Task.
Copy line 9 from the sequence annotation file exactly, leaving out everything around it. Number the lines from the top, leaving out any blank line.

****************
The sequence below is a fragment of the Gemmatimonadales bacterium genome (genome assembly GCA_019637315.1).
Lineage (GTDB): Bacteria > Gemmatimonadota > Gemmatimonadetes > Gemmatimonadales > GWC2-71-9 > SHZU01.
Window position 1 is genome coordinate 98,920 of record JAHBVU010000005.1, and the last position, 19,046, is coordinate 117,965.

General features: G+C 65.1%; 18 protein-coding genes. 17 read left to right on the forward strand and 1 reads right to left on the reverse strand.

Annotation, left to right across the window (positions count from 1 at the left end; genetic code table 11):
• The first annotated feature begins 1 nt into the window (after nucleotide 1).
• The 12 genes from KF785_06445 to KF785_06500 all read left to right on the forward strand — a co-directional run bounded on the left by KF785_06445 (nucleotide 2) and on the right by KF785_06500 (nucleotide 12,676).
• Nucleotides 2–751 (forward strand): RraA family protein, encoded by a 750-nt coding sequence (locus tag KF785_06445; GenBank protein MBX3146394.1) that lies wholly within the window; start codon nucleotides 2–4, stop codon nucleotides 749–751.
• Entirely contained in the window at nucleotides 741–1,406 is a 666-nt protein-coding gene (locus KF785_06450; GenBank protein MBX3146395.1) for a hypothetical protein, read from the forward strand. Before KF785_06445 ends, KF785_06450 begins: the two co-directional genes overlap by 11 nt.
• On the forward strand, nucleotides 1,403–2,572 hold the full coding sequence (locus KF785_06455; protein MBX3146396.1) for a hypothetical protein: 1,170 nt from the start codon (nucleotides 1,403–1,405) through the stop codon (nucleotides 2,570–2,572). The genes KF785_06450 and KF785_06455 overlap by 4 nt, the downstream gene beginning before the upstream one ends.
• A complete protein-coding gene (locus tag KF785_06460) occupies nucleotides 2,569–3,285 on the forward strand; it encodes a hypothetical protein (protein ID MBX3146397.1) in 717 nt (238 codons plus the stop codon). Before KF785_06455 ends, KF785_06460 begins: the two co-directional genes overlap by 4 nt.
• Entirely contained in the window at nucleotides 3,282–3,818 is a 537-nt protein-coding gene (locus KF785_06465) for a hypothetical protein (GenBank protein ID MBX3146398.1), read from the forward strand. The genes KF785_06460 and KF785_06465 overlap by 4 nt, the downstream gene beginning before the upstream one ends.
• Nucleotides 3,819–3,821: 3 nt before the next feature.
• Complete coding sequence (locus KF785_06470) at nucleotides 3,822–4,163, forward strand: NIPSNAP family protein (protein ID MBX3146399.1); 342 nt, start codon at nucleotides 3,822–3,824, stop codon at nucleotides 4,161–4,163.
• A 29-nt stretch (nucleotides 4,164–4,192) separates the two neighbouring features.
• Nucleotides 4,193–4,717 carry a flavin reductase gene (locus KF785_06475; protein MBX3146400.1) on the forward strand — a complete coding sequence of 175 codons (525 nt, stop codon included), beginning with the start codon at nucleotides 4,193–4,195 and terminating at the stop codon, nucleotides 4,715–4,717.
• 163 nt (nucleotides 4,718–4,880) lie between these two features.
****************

• Entirely contained in the window at nucleotides 741–1,406 is a 666-nt protein-coding gene (locus KF785_06450; GenBank protein MBX3146395.1) for a hypothetical protein, read from the forward strand. Before KF785_06445 ends, KF785_06450 begins: the two co-directional genes overlap by 11 nt.